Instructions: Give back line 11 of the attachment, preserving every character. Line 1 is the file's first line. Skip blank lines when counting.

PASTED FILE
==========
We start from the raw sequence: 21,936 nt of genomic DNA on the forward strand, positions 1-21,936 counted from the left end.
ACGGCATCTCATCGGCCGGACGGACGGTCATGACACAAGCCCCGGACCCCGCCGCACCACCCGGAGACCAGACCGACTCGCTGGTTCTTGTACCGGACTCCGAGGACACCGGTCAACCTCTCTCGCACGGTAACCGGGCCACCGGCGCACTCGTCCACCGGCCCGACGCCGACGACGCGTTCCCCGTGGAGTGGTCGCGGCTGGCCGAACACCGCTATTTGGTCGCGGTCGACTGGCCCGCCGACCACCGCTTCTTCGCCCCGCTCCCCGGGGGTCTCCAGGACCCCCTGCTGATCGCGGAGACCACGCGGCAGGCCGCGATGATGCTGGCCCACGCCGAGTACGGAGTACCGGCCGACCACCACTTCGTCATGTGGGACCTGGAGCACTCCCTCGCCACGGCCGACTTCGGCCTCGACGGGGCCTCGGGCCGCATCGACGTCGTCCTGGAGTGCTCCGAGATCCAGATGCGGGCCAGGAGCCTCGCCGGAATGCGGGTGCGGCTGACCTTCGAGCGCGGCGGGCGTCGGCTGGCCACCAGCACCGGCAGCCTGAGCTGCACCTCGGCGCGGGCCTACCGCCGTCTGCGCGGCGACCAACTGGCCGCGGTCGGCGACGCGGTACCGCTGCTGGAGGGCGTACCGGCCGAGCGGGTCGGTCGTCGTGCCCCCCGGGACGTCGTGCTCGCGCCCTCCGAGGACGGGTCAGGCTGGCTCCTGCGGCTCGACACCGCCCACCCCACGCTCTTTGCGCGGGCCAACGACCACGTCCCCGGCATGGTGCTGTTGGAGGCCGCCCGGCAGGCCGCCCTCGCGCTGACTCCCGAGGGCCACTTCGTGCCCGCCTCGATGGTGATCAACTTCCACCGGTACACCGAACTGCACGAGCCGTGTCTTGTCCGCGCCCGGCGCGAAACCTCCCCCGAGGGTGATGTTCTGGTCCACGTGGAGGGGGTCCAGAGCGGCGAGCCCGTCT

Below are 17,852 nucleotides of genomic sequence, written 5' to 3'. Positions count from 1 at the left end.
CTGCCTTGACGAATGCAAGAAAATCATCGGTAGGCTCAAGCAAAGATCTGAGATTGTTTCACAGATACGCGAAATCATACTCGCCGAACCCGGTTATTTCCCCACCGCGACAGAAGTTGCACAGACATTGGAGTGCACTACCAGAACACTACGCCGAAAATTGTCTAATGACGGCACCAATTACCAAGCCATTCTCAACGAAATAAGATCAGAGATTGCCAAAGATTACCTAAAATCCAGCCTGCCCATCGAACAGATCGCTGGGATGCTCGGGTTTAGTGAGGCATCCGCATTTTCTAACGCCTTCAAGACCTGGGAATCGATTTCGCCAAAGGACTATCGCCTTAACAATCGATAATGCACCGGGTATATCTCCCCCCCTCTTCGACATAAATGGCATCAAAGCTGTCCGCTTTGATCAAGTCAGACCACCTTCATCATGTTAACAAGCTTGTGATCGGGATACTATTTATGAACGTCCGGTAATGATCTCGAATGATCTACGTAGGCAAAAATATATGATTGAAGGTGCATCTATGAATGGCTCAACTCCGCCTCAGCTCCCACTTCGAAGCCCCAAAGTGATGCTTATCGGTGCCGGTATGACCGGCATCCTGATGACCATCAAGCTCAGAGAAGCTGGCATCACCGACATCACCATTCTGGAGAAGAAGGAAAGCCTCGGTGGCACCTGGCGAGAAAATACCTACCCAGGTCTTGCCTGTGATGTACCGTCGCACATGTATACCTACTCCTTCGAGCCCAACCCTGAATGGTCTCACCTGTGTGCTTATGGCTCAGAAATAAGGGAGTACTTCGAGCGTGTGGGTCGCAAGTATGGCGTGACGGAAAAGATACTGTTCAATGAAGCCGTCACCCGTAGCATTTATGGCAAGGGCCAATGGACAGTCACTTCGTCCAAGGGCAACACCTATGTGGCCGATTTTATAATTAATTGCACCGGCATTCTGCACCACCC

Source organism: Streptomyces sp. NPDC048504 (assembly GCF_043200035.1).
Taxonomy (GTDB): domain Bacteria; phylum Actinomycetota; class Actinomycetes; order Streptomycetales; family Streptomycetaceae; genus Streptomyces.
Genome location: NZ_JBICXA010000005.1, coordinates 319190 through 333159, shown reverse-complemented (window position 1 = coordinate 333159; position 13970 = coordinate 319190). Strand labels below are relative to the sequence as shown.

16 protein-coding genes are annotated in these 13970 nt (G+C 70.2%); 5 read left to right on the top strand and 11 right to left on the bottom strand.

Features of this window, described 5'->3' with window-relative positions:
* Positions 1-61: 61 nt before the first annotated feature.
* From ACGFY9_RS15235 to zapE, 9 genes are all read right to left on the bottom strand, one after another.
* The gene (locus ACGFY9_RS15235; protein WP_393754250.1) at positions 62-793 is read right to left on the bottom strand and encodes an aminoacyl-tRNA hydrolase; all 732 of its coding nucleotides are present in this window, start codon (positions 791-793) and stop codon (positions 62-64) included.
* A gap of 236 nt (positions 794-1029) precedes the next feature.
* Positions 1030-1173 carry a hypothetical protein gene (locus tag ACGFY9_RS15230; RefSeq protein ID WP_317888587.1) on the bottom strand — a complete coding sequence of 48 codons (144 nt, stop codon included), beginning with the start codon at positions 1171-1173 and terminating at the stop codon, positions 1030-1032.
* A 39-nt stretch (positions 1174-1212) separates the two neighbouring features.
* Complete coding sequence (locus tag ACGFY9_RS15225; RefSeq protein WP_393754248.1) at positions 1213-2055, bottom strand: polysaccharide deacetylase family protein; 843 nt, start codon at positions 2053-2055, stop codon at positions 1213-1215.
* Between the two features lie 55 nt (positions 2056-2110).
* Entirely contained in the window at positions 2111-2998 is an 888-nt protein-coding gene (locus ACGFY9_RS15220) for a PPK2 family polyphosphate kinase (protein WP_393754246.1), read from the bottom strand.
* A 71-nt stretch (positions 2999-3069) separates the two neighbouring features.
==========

* From ACGFY9_RS15235 to zapE, 9 genes are all read right to left on the bottom strand, one after another.